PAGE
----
Where is the wisdom in banking?

Where is the wisdom in banking?
Published: 
October 2016

Aristotle's writings still have relevance for business today, says Professor Bernard McKenna. Perhaps the CEOs of the big banks ought to read them.

Our chief bankers may be clever, but, collectively they are not wise.

Seeing the CEOs of the Big Four banks saying sorry to the members of the House of Representatives Standing Committee on Economics might have produced a little, and well deserved, sense of schadenfreude for many Australians.

While one cannot truly look into the heart of another, the authenticity of the bankers' contrition might at least have been questioned: say sorry to a one-week parliamentary inquiry and you may never have to face a Royal Commission which can call evidence on oath.

Nonetheless, the inquiry did produce some useful information. What if we were to assess this using some ancient criteria: Aristotle's five intellectual virtues and eleven moral virtues outlined in his Nicomachean Ethics 2,300 years ago? These virtues, Aristotle claims, help humans to flourish – and that means society in general benefits, not just the shareholders or senior executives of the big banks.

Certainly one needs craft or technical expertise to borrow and lend at a profit and meet the regulatory requirements of the Australian Prudential Regulation Authority (APRA) and the Australian Securities and Investments Commission (ASIC). But this is not wisdom: one needs theoretical wisdom and practical wisdom as well as nous or intuitive understanding. Underpinning wisdom are the intellectual and moral virtues, which when exercised enable the wise person to exercise good judgment.

Let's begin with Aristotle's five Intellectual Virtues designed to arrive at truth. To be fair, we can grant the bankers that they have the technical skills to add up a row of figures, market financial 'products' and turn a profit. But that's only one out of five. Mind you, Paul Keating would point out that the Four Pillar policy and the liquidity facility arrangement with the Reserve Bank does make their technical job a little easier.

But what about prudence, intuition and what Aristotle calls determining the highest truths of all? In terms of prudence, it is vital to our economic welfare that the banking system is conservative, perhaps a little more like the 1970s when you put on your best suit and cleaned your nails to meet the local bank manager who was as scary as your headmaster used to be.

Instead, the banks, according to the highest authorities, are lending relatively indiscriminately. As far back as 2005 the then RBA chairman, Ian Macfarlane, warned that for more than a decade, household indebtedness had grown at a rate well in excess of household incomes. Ten years later, the graph is still heading north. Australians' private debt now represents 125% of GDP, one of the highest levels in the world, because bank staff are required to entice customers into taking out higher levels of credit card and mortgage debt.

The regulatory authority APRA has warned that the banks' lower lending standards on credit growth, issuing 3.4 times more loans than they could have under previous rules, and the ability of borrowers to service home loans, is troubling. Given that the P in APRA stands for "prudential", this does not instil confidence in the banks fulfilling their fiduciary responsibility.

In terms of intuition – using past experience to prepare for the future - APRA's executive general manager, Charles Littrell, said that the concentration of lending by the big four banks into property markets is a 'perpetual concern' for the prudential regulator. APRA's chairman, Wayne Byres, declared that recent lending issues were 'eerily similar' to 2007.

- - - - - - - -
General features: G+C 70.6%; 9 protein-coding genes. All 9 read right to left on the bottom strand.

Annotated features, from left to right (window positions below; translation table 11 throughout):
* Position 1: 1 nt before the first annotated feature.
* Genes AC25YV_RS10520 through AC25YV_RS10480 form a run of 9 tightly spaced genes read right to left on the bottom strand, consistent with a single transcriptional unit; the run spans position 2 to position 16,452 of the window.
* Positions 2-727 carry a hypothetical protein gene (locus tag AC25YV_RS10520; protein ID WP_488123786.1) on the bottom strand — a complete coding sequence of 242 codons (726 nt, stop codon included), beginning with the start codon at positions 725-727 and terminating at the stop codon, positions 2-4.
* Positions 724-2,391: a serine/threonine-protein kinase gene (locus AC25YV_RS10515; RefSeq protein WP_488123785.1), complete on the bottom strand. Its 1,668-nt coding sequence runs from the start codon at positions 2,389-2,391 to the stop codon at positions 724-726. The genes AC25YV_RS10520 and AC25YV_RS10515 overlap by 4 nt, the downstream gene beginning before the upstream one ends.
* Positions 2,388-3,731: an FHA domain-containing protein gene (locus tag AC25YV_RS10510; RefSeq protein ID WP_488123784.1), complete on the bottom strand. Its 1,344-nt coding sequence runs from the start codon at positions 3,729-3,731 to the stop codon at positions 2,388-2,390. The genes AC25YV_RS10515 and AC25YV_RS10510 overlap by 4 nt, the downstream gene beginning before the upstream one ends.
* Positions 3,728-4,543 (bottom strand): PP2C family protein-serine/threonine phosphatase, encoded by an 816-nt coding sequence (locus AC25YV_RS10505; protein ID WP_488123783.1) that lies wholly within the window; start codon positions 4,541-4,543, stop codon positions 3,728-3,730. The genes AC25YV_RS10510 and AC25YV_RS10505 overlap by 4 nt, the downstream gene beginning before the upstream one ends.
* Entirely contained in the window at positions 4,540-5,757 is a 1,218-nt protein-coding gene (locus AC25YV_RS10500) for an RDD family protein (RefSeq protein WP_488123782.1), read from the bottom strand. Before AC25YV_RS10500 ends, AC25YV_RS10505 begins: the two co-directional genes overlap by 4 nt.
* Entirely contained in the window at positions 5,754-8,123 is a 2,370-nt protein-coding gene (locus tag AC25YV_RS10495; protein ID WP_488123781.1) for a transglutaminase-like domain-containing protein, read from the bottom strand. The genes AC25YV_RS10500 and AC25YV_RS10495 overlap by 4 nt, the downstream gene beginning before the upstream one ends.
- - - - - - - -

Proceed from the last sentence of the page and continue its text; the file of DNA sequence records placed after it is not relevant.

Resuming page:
To sum up the intellectual virtues, our chief bankers may be clever, but, collectively they are not wise. When we get to the moral virtues, the report card is depressingly similar.

Temperance is hardly displayed in the fact that about 70% of CEOs' salary – which is 200 times average weekly earnings - is in incentives. Clearly they're the wrong incentives. Where is the magnificence, the "mean" between vulgarity and stinginess, and where is the generosity in the Commonwealth Bank's insurance arm delaying payments to terminally ill policy holders in the expectation that they would die first? Or in withholding a life insurance policy by ignoring the coroner's ruling and simply declaring that the woman had commited suicide?

Another moral virtue is magnanimity, the mean between the excess of vanity and the deficiency of pusillanimity. Where is the magnanimity in banks continuing to stack up profits far beyond global averages, and claiming it is because of the acuity of their CEOs?

Australian banks were set up with effective legislative support to ensure that they cannot fail, which comes at the cost of consumers, not from a small 'haircut' that might trim their profit a little. When a taciturn and profoundly and (deliberately) dull Governor of the Reserve Bank says 'Maybe we need to look at a way of making the big banks pay a little bit more out of their record profits instead of passing it all on to customers', this is the equivalent of a householder throwing a shoe and swearing at the TV.

All professions have an aspirational statement of their values upholding the dignity of humankind and committing themselves, just like Aristotle's Nicomachean Ethics. Among other things, the Australian Bankers' oath includes the following: "Trust is the foundation of my profession. I will serve all interests in good faith. I will help create a sustainable future. My word is my bond."

Maybe the bankers need one more of Aristotle's moral virtues to make that come true: courage.

Bernard McKenna is Associate Professor in Management at UQ Business School. His research interests include enhancing management practice by applying wisdom principles.